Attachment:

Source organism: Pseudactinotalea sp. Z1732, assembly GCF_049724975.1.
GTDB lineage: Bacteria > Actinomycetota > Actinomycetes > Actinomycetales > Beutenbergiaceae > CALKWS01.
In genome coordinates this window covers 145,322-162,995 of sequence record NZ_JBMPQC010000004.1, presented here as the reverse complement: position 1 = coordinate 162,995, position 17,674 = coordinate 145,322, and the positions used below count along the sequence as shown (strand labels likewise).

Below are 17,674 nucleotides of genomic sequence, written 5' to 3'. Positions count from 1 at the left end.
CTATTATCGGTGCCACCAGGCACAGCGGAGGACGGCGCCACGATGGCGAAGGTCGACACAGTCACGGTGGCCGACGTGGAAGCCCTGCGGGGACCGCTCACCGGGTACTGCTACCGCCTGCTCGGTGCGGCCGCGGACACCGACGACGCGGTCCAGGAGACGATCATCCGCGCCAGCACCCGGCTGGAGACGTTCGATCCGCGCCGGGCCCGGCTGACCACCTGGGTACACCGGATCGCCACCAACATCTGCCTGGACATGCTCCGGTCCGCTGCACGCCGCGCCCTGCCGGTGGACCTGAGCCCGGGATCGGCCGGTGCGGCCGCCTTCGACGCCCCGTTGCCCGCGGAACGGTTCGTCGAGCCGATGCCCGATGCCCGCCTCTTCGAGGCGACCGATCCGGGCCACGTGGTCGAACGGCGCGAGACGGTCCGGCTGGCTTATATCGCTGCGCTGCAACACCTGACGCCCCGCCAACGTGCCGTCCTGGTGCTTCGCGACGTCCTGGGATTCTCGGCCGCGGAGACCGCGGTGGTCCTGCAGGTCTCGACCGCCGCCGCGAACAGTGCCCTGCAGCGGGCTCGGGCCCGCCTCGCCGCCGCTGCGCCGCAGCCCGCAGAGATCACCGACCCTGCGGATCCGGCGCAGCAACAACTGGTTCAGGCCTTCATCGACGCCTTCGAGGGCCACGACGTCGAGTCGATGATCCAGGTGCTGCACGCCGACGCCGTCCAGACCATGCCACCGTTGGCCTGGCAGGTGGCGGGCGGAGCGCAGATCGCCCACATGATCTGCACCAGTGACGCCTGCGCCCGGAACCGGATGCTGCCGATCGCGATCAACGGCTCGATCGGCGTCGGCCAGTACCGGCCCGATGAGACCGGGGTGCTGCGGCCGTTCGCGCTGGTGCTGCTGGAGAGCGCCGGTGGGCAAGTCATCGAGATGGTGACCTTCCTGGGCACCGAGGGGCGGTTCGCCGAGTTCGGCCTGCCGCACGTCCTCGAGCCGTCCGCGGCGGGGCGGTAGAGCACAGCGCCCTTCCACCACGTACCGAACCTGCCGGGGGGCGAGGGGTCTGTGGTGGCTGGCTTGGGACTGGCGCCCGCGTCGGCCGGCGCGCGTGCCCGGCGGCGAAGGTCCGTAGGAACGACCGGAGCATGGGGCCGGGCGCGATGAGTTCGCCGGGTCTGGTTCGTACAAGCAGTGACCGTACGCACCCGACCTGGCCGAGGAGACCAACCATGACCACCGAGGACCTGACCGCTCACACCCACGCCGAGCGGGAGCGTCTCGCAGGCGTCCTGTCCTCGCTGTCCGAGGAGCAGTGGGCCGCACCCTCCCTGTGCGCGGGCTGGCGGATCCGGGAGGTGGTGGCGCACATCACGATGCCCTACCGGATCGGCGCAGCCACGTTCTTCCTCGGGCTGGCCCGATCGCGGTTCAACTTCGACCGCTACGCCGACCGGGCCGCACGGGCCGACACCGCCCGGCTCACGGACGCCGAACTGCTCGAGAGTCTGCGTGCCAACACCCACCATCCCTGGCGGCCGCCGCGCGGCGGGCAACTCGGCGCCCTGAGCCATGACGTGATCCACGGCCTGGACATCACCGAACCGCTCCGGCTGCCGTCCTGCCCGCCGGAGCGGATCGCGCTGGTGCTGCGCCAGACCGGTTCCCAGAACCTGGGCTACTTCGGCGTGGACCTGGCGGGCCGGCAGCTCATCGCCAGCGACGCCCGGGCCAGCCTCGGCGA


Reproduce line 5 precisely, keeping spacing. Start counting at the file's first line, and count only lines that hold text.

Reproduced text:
CTATTATCGGTGCCACCAGGCACAGCGGAGGACGGCGCCACGATGGCGAAGGTCGACACAGTCACGGTGGCCGACGTGGAAGCCCTGCGGGGACCGCTCACCGGGTACTGCTACCGCCTGCTCGGTGCGGCCGCGGACACCGACGACGCGGTCCAGGAGACGATCATCCGCGCCAGCACCCGGCTGGAGACGTTCGATCCGCGCCGGGCCCGGCTGACCACCTGGGTACACCGGATCGCCACCAACATCTGCCTGGACATGCTCCGGTCCGCTGCACGCCGCGCCCTGCCGGTGGACCTGAGCCCGGGATCGGCCGGTGCGGCCGCCTTCGACGCCCCGTTGCCCGCGGAACGGTTCGTCGAGCCGATGCCCGATGCCCGCCTCTTCGAGGCGACCGATCCGGGCCACGTGGTCGAACGGCGCGAGACGGTCCGGCTGGCTTATATCGCTGCGCTGCAACACCTGACGCCCCGCCAACGTGCCGTCCTGGTGCTTCGCGACGTCCTGGGATTCTCGGCCGCGGAGACCGCGGTGGTCCTGCAGGTCTCGACCGCCGCCGCGAACAGTGCCCTGCAGCGGGCTCGGGCCCGCCTCGCCGCCGCTGCGCCGCAGCCCGCAGAGATCACCGACCCTGCGGATCCGGCGCAGCAACAACTGGTTCAGGCCTTCATCGACGCCTTCGAGGGCCACGACGTCGAGTCGATGATCCAGGTGCTGCACGCCGACGCCGTCCAGACCATGCCACCGTTGGCCTGGCAGGTGGCGGGCGGAGCGCAGATCGCCCACATGATCTGCACCAGTGACGCCTGCGCCCGGAACCGGATGCTGCCGATCGCGATCAACGGCTCGATCGGCGTCGGCCAGTACCGGCCCGATGAGACCGGGGTGCTGCGGCCGTTCGCGCTGGTGCTGCTGGAGAGCGCCGGTGGGCAAGTCATCGAGATGGTGACCTTCCTGGGCACCGAGGGGCGGTTCGCCGAGTTCGGCCTGCCGCACGTCCTCGAGCCGTCCGCGGCGGGGCGGTAGAGCACAGCGCCCTTCCACCACGTACCGAACCTGCCGGGGGGCGAGGGGTCTGTGGTGGCTGGCTTGGGACTGGCGCCCGCGTCGGCCGGCGCGCGTGCCCGGCGGCGAAGGTCCGTAGGAACGACCGGAGCATGGGGCCGGGCGCGATGAGTTCGCCGGGTCTGGTTCGTACAAGCAGTGACCGTACGCACCCGACCTGGCCGAGGAGACCAACCATGACCACCGAGGACCTGACCGCTCACACCCACGCCGAGCGGGAGCGTCTCGCAGGCGTCCTGTCCTCGCTGTCCGAGGAGCAGTGGGCCGCACCCTCCCTGTGCGCGGGCTGGCGGATCCGGGAGGTGGTGGCGCACATCACGATGCCCTACCGGATCGGCGCAGCCACGTTCTTCCTCGGGCTGGCCCGATCGCGGTTCAACTTCGACCGCTACGCCGACCGGGCCGCACGGGCCGACACCGCCCGGCTCACGGACGCCGAACTGCTCGAGAGTCTGCGTGCCAACACCCACCATCCCTGGCGGCCGCCGCGCGGCGGGCAACTCGGCGCCCTGAGCCATGACGTGATCCACGGCCTGGACATCACCGAACCGCTCCGGCTGCCGTCCTGCCCGCCGGAGCGGATCGCGCTGGTGCTGCGCCAGACCGGTTCCCAGAACCTGGGCTACTTCGGCGTGGACCTGGCGGGCCGGCAGCTCATCGCCAGCGACGCCCGGGCCAGCCTCGGCGA